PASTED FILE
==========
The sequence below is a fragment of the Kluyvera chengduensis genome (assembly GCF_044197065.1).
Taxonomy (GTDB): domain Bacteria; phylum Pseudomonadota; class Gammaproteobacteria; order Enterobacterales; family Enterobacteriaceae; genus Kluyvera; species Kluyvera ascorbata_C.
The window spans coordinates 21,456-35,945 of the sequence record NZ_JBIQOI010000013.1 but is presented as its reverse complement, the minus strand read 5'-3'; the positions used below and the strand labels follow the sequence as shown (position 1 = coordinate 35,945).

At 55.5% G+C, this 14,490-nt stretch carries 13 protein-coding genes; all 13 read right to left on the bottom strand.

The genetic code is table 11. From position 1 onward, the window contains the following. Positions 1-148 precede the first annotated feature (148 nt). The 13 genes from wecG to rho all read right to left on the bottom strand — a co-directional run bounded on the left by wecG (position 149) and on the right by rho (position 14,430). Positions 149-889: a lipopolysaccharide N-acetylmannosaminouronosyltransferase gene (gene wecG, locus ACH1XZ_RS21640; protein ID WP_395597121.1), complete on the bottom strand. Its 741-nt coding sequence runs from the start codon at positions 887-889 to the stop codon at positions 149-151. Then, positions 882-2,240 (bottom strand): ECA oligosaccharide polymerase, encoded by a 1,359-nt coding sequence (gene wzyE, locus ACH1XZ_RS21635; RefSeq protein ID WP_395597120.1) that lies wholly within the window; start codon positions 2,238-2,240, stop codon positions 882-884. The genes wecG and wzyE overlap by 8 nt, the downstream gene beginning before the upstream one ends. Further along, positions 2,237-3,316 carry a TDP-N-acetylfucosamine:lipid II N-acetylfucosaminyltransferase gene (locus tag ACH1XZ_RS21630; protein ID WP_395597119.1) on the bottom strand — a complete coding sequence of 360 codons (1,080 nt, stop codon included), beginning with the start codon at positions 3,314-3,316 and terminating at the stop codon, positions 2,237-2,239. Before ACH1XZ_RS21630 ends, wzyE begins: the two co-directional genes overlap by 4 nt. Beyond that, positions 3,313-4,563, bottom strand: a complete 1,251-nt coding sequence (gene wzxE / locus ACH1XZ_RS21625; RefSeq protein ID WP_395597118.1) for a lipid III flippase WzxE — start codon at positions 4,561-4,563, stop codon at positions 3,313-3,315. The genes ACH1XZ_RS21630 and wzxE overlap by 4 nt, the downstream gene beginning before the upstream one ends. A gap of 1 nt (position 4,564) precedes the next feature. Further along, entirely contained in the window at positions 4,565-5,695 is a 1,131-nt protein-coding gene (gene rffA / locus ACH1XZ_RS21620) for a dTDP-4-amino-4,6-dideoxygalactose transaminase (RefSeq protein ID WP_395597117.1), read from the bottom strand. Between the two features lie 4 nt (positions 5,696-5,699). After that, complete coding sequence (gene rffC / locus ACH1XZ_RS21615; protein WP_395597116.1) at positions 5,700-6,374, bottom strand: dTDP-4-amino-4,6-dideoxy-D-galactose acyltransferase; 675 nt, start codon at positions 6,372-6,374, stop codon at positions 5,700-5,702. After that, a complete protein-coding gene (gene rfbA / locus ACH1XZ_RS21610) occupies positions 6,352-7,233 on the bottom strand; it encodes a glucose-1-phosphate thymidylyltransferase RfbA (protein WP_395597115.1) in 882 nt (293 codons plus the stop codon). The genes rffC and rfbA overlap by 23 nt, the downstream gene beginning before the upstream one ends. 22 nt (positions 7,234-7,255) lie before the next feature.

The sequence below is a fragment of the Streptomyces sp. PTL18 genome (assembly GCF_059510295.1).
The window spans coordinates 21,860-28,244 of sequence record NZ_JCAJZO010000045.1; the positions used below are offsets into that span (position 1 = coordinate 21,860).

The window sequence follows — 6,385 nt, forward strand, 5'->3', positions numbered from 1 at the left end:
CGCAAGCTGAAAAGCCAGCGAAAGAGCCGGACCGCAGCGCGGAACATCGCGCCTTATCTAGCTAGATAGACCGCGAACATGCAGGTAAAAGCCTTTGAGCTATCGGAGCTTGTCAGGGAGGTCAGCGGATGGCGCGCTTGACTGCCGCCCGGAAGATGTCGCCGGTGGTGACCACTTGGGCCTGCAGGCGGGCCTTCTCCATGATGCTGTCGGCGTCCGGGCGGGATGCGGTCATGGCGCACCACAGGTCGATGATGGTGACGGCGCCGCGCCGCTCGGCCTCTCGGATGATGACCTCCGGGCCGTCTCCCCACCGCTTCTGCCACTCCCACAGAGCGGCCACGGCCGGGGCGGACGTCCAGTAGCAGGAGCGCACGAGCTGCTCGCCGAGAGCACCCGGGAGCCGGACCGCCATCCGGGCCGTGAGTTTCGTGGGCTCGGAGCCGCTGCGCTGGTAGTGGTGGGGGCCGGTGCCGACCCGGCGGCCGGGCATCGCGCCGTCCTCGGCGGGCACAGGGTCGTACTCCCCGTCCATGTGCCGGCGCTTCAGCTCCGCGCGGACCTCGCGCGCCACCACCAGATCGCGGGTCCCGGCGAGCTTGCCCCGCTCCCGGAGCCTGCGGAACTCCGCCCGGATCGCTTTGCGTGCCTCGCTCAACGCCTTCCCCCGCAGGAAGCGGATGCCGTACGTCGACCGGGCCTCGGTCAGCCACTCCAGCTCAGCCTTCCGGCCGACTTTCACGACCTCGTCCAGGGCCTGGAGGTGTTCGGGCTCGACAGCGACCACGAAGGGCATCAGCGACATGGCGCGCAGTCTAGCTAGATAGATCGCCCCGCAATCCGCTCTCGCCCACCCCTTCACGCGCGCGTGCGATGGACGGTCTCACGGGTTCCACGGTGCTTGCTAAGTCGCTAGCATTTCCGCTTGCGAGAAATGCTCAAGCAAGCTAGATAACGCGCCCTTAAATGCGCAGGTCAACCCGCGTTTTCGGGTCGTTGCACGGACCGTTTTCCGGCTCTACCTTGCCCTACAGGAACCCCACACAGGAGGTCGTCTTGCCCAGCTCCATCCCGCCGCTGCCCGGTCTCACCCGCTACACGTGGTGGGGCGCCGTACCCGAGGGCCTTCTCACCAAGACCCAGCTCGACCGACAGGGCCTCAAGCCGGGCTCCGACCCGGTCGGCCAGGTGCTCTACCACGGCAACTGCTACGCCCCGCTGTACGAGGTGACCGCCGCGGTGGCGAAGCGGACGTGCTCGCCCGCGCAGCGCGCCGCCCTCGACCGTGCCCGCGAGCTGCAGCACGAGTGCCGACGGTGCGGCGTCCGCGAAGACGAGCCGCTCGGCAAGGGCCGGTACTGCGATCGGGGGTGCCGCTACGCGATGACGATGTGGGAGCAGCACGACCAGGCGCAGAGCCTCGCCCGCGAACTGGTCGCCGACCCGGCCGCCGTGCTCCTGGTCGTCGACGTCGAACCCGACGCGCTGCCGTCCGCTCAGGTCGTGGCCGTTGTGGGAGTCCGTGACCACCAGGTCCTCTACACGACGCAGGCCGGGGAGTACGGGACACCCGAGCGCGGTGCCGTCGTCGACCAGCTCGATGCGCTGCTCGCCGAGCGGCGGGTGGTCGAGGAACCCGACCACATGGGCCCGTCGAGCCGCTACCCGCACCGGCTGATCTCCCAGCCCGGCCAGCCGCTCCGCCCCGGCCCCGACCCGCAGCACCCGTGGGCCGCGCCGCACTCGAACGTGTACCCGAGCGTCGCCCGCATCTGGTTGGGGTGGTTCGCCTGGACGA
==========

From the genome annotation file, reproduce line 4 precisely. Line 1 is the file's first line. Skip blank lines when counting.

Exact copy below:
At 55.5% G+C, this 14,490-nt stretch carries 13 protein-coding genes; all 13 read right to left on the bottom strand.